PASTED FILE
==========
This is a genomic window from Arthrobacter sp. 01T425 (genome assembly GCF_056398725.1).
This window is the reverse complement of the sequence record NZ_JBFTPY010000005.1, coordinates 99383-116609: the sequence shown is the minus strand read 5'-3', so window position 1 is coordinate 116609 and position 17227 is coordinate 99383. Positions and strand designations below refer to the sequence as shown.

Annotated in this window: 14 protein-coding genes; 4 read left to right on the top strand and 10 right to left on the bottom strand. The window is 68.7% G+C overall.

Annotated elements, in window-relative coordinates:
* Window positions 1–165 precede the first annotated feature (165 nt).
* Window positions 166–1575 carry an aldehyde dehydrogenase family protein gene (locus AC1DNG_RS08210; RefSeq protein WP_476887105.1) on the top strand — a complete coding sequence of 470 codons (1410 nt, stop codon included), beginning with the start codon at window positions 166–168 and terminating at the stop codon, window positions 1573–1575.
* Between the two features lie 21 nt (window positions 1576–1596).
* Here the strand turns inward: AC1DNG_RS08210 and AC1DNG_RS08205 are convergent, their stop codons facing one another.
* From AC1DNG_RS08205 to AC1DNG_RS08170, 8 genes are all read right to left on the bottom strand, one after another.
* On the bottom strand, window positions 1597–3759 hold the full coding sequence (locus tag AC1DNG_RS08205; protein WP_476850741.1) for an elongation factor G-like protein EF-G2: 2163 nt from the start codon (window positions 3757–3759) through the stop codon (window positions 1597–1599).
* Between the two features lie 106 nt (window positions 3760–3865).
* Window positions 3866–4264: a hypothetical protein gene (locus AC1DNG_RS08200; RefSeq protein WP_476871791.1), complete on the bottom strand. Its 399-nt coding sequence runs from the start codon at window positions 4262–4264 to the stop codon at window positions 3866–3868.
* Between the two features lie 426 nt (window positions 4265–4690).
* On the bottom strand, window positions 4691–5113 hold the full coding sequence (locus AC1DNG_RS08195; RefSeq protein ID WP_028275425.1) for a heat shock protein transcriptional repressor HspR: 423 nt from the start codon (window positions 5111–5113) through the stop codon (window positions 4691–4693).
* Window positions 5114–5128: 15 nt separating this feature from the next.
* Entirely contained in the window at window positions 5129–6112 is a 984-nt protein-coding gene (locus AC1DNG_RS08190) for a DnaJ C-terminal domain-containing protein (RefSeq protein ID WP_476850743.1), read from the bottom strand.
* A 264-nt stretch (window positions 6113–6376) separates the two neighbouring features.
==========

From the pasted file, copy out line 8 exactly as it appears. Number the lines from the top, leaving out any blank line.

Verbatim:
* Here the strand turns inward: AC1DNG_RS08210 and AC1DNG_RS08205 are convergent, their stop codons facing one another.